Technology update for law firms and cybercrime insights from The Law Society Law Management Conference 2017

Posted on: April 25, 2017
Private client lawyers

I recently attended The Law Society’s Law Management Section conference (#LMSConf2017 https://events.lawsociety.org.uk/ClientApps/Silverbear.Web.EDMS/public/default.aspx?tabId=37&id=1428&orgId=1&guid=1155d437-8a7a-467d-87cf-2c38cfd6fbe3) There were lots of excellent presentations and this blog (one of three) summarises the technology update for law firms and cybercrime insights.

Technology overview

Jeremy Hopkins of Clerkingwell Consulting (Twitter: @JezHop) – who has worked with barristers for many years and helped ABS firms such as Riverview Law and Obelisk – provided a fabulous overview of all things tech in a workshop entitled “Making the most of technology”. He structured his presentation around three areas:

Service delivery technology

Here he talked about the technology adopted by new and modern law firms such as Riverview Law and Rocket lawyer (contract downloads for small businesses).

He mentioned simple apps such as Link which is a platform for signing documents that is mobile enabled and visual and saves a lot of time. Delegates mentioned Docusign also. The majority of the top 30 law firms are using HighQ for online collaboration.

He also mentioned the Modern Slavery Act online self-assessment tool embedded in the Taylor Wessing web site https://united-kingdom.taylorwessing.com/en/modern-slavery-act

Enabling technology

  • Pricing and project management tools
  • Automation of processes and workflows
  • Remove and flexible working
  • Managed services
  • Customer insights
  • Knowledge sharing
  • Invoicing

Playbooks on negotiating contracts were featured and guidance on the use of drones and automation.

Office365 was discussed as a means to facilitate flexible working with tools such as Skype for Business, Yammer (internal communications) and Salesforce.

Surprisingly, only about a quarter of the delegates reported that they were using cloud rather than their own servers.

Emerging technology

Here he talked about Blockchain (a digital ledger in which transactions made in bitcoin or another cryptocurrency are recorded chronologically and publically) and smart contracts, big data, artificial intelligence (AI), automation and online dispute resolution.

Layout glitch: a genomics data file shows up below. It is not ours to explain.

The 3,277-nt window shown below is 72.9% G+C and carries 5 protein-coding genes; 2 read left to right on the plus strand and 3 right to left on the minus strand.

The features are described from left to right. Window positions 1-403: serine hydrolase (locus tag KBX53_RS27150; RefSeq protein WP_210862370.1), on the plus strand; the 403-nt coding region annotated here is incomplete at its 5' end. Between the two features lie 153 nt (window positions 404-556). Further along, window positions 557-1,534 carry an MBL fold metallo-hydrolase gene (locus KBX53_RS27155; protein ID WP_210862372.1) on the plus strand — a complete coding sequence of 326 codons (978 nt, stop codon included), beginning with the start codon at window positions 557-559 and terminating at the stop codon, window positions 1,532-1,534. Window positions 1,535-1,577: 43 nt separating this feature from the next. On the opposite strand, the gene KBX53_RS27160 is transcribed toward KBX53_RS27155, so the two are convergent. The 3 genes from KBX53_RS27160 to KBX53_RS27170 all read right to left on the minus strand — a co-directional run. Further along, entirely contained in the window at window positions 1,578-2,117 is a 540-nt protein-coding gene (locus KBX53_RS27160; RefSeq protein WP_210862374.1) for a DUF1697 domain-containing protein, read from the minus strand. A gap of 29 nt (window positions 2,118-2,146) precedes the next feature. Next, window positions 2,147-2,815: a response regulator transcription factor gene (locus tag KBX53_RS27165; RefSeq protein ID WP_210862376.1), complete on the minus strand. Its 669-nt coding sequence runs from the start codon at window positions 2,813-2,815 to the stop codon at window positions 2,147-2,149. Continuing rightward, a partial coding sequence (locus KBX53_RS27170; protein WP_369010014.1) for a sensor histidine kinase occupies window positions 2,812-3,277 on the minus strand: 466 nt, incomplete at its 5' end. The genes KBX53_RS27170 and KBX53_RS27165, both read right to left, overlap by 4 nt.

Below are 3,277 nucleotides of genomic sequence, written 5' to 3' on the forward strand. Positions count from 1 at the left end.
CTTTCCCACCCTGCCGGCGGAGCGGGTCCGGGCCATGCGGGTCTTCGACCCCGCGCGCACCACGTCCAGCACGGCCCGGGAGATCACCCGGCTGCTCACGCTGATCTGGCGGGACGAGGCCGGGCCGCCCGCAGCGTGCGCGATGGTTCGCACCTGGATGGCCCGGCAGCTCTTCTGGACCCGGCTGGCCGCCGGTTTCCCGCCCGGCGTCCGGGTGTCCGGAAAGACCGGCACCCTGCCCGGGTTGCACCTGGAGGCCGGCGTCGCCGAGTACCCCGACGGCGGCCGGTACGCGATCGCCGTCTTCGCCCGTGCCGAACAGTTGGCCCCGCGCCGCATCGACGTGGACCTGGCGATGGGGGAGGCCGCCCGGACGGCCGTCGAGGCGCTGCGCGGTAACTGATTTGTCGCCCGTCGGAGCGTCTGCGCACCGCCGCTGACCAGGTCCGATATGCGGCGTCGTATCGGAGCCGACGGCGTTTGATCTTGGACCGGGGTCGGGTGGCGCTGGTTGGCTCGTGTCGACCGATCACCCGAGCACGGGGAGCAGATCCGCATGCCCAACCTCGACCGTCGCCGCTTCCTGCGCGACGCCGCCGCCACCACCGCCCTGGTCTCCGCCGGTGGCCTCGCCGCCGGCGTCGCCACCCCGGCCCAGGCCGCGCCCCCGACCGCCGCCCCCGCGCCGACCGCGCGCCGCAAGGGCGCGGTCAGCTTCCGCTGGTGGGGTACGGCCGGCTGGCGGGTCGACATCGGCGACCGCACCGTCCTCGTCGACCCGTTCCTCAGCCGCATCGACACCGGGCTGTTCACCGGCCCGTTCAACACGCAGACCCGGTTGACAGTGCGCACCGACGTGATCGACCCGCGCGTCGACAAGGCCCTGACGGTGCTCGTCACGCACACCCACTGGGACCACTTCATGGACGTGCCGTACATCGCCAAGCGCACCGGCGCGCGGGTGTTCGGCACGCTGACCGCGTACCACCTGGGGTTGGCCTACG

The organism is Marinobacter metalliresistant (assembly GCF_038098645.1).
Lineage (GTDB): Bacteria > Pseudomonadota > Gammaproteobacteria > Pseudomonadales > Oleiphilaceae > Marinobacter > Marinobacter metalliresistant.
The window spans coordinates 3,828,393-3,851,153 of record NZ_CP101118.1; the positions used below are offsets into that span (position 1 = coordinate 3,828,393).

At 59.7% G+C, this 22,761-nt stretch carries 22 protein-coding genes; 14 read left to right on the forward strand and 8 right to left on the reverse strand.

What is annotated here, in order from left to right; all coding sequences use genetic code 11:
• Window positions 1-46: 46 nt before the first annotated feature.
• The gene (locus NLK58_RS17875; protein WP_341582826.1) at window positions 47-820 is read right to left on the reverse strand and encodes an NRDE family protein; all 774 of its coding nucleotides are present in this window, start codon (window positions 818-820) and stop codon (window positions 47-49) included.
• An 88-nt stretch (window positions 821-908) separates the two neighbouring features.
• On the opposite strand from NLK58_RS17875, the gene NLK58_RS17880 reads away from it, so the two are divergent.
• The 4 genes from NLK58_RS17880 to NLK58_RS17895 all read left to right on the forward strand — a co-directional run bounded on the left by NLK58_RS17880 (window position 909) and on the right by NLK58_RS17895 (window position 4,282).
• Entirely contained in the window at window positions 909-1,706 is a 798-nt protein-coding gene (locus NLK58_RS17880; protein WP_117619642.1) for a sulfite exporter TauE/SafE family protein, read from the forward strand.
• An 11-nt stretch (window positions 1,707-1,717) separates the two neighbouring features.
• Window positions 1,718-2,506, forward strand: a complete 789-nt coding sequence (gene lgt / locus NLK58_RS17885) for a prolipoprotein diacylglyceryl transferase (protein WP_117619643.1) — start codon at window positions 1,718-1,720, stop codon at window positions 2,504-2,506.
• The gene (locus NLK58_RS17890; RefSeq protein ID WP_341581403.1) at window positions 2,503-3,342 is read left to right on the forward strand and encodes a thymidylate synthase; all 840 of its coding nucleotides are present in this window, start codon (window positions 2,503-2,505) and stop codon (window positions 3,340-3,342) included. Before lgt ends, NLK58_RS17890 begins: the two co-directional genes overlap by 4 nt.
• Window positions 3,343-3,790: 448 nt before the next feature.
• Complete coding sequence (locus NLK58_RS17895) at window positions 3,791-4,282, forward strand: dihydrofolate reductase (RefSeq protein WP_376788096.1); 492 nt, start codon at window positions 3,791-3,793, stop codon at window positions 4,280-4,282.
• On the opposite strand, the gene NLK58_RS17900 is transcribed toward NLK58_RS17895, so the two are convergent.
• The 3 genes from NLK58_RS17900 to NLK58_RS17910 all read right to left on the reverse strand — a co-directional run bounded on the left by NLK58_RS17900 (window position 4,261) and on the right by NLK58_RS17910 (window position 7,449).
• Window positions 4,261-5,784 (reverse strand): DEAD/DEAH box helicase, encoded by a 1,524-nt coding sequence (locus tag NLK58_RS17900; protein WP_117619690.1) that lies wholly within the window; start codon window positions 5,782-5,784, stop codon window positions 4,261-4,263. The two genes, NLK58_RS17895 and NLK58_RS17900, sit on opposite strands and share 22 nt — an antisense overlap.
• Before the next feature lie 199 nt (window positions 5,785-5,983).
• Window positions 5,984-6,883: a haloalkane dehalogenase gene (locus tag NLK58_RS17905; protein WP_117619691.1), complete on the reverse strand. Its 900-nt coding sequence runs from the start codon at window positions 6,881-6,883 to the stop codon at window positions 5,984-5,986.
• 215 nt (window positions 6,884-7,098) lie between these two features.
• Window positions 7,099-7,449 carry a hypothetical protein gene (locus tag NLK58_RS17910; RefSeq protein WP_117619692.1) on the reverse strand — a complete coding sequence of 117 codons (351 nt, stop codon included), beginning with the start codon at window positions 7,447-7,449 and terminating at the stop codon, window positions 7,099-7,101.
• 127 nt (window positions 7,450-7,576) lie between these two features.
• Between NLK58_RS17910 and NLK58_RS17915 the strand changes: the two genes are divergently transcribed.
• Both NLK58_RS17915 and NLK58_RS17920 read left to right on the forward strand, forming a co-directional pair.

He mentioned Premonition™ which is a big data system – a database of court judgements to provide a statistical analysis of the likelihood of your case failing or winning so that you can litigate intelligently. He was keen to point out though that lawyer skills were still very much needed even with such technology.

He referred delegates to Legal IT Insider as a good source of information about new technological developments and mentioned a one day British Legal IT course.

Cybercrime update

There was also a panel discussion on cybercrime. Speakers included insurers, computer security experts and the City Police. There were some astonishing statistics about the extent of cybercrime – both computer enabled and computer depenedent. For example:

  • 3.6 million fraud incidents a year – 2 million cybercrimes
  • Cyber enabled frauds – 70% of all reported frauds (e.g. CEO/mandate fraud, computer software service attacks, online shopping frauds)
  • Cyber dependent crime (e.g. Malware, hacking, Ransomware)

He discussed some of the worst cases such as when 4.2m TalkTalk customers had their passwords compromised in 2015 and the reputational and commercial damage caused. He also showed how to detect if your web site had been cloned.

There was lots of advice provided to keep systems safe including staff training, not opening attachments to emails, double checking when even internal people request access codes, having strong backups, developing a risk management strategy, obtaining insurance for computer crime loss, reporting attacks to the Police and the Information Commissioner, preparing a media strategy and using strong passwords.

On passwords DCI Andrew Fyfe mentioned www.howsecureismypassword.net and showed that simple names could be cracked instantly whereas those using the first letter of common phrases with dates and at least 16 characters long could take 6 billion years to crack. He also referred delegates to the Government advice on “Cyber security essentials” and “10 steps to cyber security”.

Other conference highlights can be seen at #lmsconf2017 on Twitter

Share This

Leave a Reply

Your email address will not be published. Required fields are marked *

Original branding by Matt Playford · A site by Fresh01